This is not about „ear training“. Identifying pitches and rhythm by ear is not a useful thing, even if countless people and programs try to sell that to you. If you reached the master level in an ear training software or university course you just learned the basics for the real tasks. The craft for the art. Only combined with knowledge about music theory and music history you can really use this skill.
Because now you need to add semantic and logical information, based on those basic parameters like pitch, rhythm and dynamics. And the context switches for every piece. Even within a piece of music.
State of the Art
There are many questions and problems that need to be solved. The more knowledge goes into such a library the better will be the results of a low information density format like midi to a high density format (which is not musicXml, again, see the end of this article).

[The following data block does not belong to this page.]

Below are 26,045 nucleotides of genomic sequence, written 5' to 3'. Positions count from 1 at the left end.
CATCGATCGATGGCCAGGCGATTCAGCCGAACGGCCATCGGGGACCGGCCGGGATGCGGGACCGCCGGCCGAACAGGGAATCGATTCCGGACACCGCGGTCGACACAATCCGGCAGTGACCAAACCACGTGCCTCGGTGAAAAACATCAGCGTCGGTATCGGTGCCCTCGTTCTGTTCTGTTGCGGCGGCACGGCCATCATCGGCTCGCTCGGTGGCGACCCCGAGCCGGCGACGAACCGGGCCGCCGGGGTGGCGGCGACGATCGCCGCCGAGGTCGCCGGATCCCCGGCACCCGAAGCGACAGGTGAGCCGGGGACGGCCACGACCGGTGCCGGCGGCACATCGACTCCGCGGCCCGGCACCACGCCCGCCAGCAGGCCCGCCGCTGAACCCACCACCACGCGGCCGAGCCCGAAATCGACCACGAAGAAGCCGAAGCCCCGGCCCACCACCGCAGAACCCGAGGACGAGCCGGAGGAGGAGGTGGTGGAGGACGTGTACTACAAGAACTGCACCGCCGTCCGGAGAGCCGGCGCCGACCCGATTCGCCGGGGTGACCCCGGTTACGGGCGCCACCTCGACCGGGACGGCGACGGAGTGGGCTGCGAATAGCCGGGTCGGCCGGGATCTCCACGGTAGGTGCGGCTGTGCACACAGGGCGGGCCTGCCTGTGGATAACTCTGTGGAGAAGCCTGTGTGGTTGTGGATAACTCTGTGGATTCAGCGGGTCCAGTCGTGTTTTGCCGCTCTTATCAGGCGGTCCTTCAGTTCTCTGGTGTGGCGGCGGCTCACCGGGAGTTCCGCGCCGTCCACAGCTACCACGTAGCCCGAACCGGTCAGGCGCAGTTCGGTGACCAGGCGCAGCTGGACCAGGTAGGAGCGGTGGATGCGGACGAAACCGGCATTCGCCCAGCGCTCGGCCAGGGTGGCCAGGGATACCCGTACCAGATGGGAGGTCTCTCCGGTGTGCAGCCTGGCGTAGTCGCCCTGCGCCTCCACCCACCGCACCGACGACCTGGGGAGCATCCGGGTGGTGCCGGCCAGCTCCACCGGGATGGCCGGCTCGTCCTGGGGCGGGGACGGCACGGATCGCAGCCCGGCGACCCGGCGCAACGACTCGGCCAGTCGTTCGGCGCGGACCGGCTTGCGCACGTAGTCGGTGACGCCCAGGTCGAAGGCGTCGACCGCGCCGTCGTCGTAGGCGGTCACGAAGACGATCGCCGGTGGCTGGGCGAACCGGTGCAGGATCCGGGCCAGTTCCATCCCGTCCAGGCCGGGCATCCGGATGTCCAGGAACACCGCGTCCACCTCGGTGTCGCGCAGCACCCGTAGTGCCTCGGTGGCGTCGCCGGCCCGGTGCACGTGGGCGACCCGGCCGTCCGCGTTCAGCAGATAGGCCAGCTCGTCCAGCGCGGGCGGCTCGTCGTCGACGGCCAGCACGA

A music listening A.I. with expert knowledge in all musical styles and genres may be a few decades or centuries away but in the mean time we can work at least step by step to improve the situation. Keeping it simple in the beginning. Every step should make at least midi import easier right now already.
Of course: Don‘t forget the human part. We don‘t need the all knowing program, at least not yet. If you know already if a piece of music is from the 16th century Italy, 18th century Vienna or 20th century Hollywood: Very good, just input this as precondition to the transcription.
If you see this in relation to where we are now (to my knowledge) even something as deciding if a chord is C-Eb-G or C-D#-G is an improvement. (the answer is not 100% C-Eb-G. This can not be solved with a look-up table. D# is the leading note to E which is the major third of a C Major chord. Leading notes into thirds are not uncommon).
Now you know...
By now it should be a bit easier to understand why many people give the advice „Just write it down by hand, don‘t convert midi data“ if you want something like notation in the end. You simply can‘t trust the current midi conversion methods.